(b 1789; d 1861). French silhouettist. He moved to England in 1814 and in 1826 established himself as a silhouettist in Bath. He cut freehand in folded black paper, a method that enabled him to keep a copy. Edouart did not paint his silhouettes, but rather indicated the whites of collars and handerchiefs by ‘slashing’, i.e. cutting away parts of the black paper to expose the white mount beneath. He worked variously in London, Oxford and Cambridge, and in 1830 moved to Edinburgh, where he cut silhouettes of the court of the exiled Charles X of France; the collection of 78 portraits is now in the Bibliothèque Nationale in Paris. Edouart subsequently spent a year in Dublin, where he cut c. 6000 portraits and published A Treatise of Silhouette Likenesses (Cork, 1835). He then moved to America for 10 years (1839-49). On his return journey his ship was wrecked, and all but 9,000 of his 200,000 duplicates were lost.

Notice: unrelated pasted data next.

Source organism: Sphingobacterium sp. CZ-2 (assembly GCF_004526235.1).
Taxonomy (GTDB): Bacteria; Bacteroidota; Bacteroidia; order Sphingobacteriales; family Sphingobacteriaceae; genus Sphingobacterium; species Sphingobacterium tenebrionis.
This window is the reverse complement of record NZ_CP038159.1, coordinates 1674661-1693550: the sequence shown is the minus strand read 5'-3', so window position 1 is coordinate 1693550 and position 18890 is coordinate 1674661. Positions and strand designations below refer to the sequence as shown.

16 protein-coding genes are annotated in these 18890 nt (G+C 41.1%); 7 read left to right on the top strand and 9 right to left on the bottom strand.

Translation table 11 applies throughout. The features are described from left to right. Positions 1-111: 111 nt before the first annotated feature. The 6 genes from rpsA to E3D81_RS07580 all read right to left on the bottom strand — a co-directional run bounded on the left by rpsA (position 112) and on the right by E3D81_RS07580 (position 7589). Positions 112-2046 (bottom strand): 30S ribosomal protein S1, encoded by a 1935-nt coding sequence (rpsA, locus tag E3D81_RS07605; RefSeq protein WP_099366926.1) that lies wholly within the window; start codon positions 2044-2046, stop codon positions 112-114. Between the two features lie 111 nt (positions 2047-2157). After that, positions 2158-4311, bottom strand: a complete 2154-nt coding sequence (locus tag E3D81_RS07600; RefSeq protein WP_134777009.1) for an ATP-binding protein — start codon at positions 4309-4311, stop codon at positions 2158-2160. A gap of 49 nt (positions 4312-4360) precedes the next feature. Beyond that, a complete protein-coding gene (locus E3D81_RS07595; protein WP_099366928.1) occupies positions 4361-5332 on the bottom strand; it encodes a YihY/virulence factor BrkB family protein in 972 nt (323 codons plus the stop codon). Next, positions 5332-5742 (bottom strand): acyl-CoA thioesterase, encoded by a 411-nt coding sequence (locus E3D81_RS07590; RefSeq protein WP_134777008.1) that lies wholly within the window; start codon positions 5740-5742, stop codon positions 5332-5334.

From The Grove Encyclopedia of Decorative Arts in Oxford Reference.
Subjects: Decorative Arts, Furniture, and Industrial Design.